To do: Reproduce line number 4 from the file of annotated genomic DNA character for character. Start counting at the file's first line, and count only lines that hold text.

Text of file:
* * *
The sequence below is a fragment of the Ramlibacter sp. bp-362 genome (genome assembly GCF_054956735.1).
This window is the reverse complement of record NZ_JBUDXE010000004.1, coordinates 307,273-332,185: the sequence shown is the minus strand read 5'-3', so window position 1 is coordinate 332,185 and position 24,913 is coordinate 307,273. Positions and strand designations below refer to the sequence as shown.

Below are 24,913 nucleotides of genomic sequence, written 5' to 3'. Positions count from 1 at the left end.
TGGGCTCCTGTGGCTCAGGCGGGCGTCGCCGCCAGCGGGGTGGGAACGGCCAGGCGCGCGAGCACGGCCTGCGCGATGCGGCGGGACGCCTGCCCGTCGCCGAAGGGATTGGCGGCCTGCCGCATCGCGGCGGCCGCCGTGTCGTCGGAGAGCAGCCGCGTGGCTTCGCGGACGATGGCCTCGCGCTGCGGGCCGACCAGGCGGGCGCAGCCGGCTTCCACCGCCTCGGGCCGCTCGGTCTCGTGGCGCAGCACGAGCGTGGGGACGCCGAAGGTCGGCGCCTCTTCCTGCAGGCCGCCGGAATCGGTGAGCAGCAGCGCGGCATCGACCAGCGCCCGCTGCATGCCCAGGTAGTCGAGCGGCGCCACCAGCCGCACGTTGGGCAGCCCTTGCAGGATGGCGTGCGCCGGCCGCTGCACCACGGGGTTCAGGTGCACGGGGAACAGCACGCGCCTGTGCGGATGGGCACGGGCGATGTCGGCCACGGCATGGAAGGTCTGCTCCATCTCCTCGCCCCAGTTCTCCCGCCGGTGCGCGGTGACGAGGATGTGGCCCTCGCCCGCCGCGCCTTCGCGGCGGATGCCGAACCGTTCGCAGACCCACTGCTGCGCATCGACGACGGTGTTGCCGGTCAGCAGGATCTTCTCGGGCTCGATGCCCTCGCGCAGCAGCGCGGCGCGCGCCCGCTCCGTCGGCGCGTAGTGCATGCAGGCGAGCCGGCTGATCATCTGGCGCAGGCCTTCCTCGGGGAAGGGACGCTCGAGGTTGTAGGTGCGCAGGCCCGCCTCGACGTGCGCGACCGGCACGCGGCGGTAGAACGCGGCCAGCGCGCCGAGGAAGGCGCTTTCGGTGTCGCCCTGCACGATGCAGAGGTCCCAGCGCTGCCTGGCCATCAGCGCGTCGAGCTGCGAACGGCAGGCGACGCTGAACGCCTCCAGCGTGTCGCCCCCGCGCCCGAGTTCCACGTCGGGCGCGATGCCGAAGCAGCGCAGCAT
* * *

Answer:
TGGGCTCCTGTGGCTCAGGCGGGCGTCGCCGCCAGCGGGGTGGGAACGGCCAGGCGCGCGAGCACGGCCTGCGCGATGCGGCGGGACGCCTGCCCGTCGCCGAAGGGATTGGCGGCCTGCCGCATCGCGGCGGCCGCCGTGTCGTCGGAGAGCAGCCGCGTGGCTTCGCGGACGATGGCCTCGCGCTGCGGGCCGACCAGGCGGGCGCAGCCGGCTTCCACCGCCTCGGGCCGCTCGGTCTCGTGGCGCAGCACGAGCGTGGGGACGCCGAAGGTCGGCGCCTCTTCCTGCAGGCCGCCGGAATCGGTGAGCAGCAGCGCGGCATCGACCAGCGCCCGCTGCATGCCCAGGTAGTCGAGCGGCGCCACCAGCCGCACGTTGGGCAGCCCTTGCAGGATGGCGTGCGCCGGCCGCTGCACCACGGGGTTCAGGTGCACGGGGAACAGCACGCGCCTGTGCGGATGGGCACGGGCGATGTCGGCCACGGCATGGAAGGTCTGCTCCATCTCCTCGCCCCAGTTCTCCCGCCGGTGCGCGGTGACGAGGATGTGGCCCTCGCCCGCCGCGCCTTCGCGGCGGATGCCGAACCGTTCGCAGACCCACTGCTGCGCATCGACGACGGTGTTGCCGGTCAGCAGGATCTTCTCGGGCTCGATGCCCTCGCGCAGCAGCGCGGCGCGCGCCCGCTCCGTCGGCGCGTAGTGCATGCAGGCGAGCCGGCTGATCATCTGGCGCAGGCCTTCCTCGGGGAAGGGACGCTCGAGGTTGTAGGTGCGCAGGCCCGCCTCGACGTGCGCGACCGGCACGCGGCGGTAGAACGCGGCCAGCGCGCCGAGGAAGGCGCTTTCGGTGTCGCCCTGCACGATGCAGAGGTCCCAGCGCTGCCTGGCCATCAGCGCGTCGAGCTGCGAACGGCAGGCGACGCTGAACGCCTCCAGCGTGTCGCCCCCGCGCCCGAGTTCCACGTCGGGCGCGATGCCGAAGCAGCGCAGCAT